1,290
views
0
recommends
+1 Recommend
1 collections
    0
    shares

      If you have found this article useful and you think it is important that researchers across the world have access, please consider donating, to ensure that this valuable collection remains Open Access.

      Journal of Global Faultlines is published by Pluto Journals, an Open Access publisher. This means that everyone has free and unlimited access to the full-text of all articles from our international collection of social science journals, and the authors don’t pay an author processing charge (APC’s).

       
      • Record: found
      • Abstract: found
      • Article: found
      Is Open Access

      State terrorism: are academics deliberately ignoring it?

      research-article
      Journal of Global Faultlines
      Pluto Journals
      Bookmark

            Abstract

            This article seeks to examine whether there is a deliberate ignorance on the part of scholars over the possibility of state terrorism. According to Jackson, Smyth, and Gunning (2009: 78), academics who ignore the “possibility of state terrorism … as a field with academic and political authority … can be considered … conditions that … make state terrorism possible.” The argument will incorporate realism, with its focus on state-centric security, with liberalism, with its focus on human security, to identify which theoretical perspective best evaluates whether academics are deliberately ignoring the possibility of state terrorism. It will also draw on interviews conducted with a small group of academics, all specialists in the fields of security, international relations, and intelligence, during the spring of 2019, for the purpose of this research.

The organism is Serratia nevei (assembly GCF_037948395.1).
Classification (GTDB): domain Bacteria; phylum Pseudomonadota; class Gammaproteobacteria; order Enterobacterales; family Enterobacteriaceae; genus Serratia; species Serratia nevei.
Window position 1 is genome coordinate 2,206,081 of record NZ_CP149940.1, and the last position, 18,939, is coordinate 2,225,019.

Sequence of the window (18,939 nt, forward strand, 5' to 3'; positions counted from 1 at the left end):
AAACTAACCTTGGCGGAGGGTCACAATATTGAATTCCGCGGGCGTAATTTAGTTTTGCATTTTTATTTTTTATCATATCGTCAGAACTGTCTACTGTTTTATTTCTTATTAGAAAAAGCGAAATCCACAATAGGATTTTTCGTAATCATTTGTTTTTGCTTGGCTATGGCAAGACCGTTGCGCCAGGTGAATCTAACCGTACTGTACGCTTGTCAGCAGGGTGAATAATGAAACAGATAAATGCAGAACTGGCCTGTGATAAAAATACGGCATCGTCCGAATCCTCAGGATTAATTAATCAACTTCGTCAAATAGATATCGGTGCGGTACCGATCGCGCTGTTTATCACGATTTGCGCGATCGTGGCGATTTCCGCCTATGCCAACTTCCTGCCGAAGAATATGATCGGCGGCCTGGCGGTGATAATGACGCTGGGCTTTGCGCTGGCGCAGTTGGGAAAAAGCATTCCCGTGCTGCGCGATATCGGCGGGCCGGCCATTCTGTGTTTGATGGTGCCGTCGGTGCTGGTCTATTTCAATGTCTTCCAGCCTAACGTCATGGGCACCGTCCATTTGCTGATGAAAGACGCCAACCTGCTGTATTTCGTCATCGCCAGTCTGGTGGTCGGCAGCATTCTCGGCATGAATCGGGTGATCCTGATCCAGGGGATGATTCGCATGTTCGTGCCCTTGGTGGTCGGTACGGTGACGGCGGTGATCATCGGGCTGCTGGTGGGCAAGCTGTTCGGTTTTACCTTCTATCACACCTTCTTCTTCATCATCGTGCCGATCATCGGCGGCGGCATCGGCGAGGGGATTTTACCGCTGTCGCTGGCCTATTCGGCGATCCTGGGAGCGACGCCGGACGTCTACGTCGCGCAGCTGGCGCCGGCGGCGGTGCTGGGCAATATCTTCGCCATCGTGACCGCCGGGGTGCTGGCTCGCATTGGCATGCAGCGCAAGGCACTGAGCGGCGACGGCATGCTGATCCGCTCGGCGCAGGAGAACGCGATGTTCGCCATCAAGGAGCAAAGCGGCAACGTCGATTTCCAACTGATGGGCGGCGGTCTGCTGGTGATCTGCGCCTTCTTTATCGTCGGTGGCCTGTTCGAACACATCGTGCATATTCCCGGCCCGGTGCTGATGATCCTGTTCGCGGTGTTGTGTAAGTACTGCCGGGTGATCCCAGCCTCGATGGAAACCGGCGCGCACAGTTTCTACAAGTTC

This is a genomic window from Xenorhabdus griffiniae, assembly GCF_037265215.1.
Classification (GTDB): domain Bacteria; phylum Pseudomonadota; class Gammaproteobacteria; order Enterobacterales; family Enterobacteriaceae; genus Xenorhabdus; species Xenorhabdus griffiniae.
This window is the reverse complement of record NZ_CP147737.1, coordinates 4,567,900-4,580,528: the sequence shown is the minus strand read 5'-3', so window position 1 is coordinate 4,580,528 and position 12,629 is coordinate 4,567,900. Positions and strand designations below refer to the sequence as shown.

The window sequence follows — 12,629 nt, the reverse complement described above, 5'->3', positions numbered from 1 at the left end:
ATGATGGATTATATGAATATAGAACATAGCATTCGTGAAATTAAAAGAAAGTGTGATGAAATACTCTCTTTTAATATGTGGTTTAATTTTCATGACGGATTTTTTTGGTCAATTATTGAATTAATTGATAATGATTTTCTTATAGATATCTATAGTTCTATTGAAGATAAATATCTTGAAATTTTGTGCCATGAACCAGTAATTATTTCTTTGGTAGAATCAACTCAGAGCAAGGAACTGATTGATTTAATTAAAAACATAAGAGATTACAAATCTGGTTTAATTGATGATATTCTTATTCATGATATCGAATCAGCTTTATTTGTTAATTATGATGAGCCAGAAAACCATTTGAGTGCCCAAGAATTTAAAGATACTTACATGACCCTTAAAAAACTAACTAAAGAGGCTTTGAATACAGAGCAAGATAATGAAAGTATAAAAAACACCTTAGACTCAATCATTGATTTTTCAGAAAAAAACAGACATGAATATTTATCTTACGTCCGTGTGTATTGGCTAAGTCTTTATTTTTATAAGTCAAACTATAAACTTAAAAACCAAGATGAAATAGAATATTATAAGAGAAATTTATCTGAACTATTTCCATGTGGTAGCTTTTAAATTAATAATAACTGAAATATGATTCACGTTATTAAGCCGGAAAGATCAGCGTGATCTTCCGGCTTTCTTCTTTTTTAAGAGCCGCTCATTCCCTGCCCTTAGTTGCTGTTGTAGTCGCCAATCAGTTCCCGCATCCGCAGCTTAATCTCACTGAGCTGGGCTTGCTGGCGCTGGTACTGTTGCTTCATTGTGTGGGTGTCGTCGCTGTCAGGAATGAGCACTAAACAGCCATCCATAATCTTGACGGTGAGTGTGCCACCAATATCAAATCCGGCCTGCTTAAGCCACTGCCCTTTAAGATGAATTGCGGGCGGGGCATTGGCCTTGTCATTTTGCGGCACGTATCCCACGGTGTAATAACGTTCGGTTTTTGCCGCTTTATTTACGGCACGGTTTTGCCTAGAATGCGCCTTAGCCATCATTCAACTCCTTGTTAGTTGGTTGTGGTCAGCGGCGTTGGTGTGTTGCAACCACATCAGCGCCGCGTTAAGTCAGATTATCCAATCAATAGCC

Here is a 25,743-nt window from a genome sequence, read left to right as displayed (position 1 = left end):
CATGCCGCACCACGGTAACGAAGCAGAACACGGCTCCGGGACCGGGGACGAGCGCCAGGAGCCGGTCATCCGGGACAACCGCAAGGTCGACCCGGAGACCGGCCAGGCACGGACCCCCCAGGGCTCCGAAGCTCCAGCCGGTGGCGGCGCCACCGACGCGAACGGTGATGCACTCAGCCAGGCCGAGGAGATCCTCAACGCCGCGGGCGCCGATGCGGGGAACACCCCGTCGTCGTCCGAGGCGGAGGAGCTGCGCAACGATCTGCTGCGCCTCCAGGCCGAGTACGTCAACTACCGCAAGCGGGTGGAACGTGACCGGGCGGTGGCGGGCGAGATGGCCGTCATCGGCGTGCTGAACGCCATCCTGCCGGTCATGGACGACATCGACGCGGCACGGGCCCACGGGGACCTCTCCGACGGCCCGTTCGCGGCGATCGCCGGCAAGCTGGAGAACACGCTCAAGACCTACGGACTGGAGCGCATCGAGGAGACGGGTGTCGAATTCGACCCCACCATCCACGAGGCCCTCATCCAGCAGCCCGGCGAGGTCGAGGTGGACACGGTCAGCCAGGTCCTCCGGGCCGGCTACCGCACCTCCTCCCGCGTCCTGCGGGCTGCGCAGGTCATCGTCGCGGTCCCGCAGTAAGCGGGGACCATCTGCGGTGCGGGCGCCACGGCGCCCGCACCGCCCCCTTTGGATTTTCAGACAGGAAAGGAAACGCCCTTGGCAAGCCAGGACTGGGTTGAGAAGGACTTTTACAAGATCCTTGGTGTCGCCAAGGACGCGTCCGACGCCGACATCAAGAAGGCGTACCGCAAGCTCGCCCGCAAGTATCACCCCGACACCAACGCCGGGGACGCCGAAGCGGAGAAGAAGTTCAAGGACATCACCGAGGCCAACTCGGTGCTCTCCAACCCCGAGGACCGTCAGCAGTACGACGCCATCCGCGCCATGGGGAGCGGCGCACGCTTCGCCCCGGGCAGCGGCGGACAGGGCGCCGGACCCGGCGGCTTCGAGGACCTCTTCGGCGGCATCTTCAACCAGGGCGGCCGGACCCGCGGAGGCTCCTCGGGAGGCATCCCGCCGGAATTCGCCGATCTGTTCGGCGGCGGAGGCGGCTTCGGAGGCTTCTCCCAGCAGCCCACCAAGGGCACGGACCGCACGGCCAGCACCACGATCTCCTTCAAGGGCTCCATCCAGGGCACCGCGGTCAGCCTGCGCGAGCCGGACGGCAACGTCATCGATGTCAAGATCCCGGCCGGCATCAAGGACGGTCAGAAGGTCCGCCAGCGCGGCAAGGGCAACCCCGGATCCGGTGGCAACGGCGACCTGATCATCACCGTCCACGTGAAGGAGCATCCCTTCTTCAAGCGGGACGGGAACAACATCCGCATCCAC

Content

            Author and article information

            Contributors
            Journal
            10.2307/j50018794
            jglobfaul
            Journal of Global Faultlines
            Pluto Journals
            2397-7825
            2054-2089
            1 December 2019
            : 6
            : 2 ( doiID: 10.13169/jglobfaul.6.issue-2 )
            : 204-214
            Affiliations